National Weather Service United States Department of Commerce

Chances are when you are on the water you will occasionally encounter fog, making navigation a challenge. Because of the time it can take to stop or turn a marine vessel, fog is usually considered dense for mariners if it reduces visibility to less than 1 mile. Fog can form quickly and catch boaters off guard. Visibility can be reduced to a few feet, which can disorient even the most experienced boaters. The international standards for describing reduced visibility in marine forecasts are as follows:

  • Very Poor: Less than 0.5 nautical miles
  • Poor: 0.5 to less than 2 nautical miles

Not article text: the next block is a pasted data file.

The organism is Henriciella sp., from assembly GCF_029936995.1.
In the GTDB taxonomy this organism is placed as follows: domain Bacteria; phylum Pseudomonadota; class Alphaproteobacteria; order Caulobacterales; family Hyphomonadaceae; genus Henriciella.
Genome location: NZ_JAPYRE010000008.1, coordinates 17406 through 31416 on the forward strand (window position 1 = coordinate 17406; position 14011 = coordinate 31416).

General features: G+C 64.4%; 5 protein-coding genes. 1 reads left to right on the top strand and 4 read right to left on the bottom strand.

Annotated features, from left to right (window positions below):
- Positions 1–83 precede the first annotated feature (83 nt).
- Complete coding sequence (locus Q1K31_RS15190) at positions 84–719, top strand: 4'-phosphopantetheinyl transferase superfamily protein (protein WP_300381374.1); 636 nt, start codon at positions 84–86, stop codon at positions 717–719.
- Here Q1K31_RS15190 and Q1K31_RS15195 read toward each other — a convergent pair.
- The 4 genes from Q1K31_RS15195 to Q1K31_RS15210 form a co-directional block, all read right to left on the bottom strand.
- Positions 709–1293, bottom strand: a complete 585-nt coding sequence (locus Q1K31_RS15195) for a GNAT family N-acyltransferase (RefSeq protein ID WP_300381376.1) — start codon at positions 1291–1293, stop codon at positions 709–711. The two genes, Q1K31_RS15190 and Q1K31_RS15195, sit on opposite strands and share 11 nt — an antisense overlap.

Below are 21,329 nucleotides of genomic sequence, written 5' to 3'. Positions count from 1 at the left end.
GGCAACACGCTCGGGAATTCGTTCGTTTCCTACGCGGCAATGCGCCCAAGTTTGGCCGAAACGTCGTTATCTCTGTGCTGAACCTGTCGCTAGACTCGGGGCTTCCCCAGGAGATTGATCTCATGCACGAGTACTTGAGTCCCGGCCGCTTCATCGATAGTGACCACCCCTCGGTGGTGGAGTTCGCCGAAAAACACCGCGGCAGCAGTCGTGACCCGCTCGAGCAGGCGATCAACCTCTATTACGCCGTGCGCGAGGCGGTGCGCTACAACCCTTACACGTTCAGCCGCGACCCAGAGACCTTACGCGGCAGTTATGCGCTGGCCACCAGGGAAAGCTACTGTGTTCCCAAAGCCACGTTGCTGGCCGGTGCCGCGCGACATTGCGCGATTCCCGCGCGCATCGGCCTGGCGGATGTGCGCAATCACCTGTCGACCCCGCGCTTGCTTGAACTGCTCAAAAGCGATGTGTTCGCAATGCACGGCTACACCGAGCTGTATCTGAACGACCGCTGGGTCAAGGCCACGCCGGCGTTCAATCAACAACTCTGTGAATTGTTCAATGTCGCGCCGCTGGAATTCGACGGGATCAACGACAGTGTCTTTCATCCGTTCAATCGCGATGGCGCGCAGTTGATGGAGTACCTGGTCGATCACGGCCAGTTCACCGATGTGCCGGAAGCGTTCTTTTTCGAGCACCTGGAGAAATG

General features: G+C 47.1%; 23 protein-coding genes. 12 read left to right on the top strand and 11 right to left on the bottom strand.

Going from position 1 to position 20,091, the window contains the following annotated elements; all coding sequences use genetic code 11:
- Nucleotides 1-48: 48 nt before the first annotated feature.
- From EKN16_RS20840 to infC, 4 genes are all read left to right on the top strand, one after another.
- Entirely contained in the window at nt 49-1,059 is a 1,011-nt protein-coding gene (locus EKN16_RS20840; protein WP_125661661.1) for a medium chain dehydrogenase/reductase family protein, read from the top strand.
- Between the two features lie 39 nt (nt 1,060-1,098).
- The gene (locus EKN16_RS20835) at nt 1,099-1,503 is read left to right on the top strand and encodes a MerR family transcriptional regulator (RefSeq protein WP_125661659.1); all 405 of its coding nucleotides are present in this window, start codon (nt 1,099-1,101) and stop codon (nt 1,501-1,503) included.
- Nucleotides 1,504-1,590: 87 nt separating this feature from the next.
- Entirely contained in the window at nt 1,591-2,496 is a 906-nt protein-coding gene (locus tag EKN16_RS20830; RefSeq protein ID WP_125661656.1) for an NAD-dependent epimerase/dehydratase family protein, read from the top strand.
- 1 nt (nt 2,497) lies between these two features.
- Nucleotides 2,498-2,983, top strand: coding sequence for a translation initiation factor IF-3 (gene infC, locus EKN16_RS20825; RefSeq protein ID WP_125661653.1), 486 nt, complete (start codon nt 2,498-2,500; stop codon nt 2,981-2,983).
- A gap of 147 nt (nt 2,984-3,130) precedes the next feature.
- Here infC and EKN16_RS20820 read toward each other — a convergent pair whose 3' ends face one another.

• Moderate: 2 to 5 nautical miles
  • Good: Greater than 5 nautical miles

Learning to navigate through fog (or avoiding it) is critical to safe boating. These safety tips will help to keep you safe:

  • Slow down to avoid collisions.
  • Turn on all of your running lights, even in daytime.
  • Listen for sounds of other boats that may be near you or for fog horns and bells from nearby buoys.
  • VHF NOAA Weather Radio should broadcast important information concerning the formation, movement or dissipation of the fog. Pay close attention.
  • If your vessel has radar, use it to help locate dangers that may be around you.
  • Use GPS or a navigation chart to help obtain a fix on your location.
  • If you are unable to get your bearings, stay put until the fog lifts but make sure you are in a safe location.
  • Be familiar with horn and bell sounds you should produce to warn others around you when in dense fog.
  • Have a compass available. Even if you don't know where you are in the fog, with a compass you can determine the direction you are navigating.
  • Stay out of shipping lanes. Large ships cannot see you! Learn more about safe boating in fog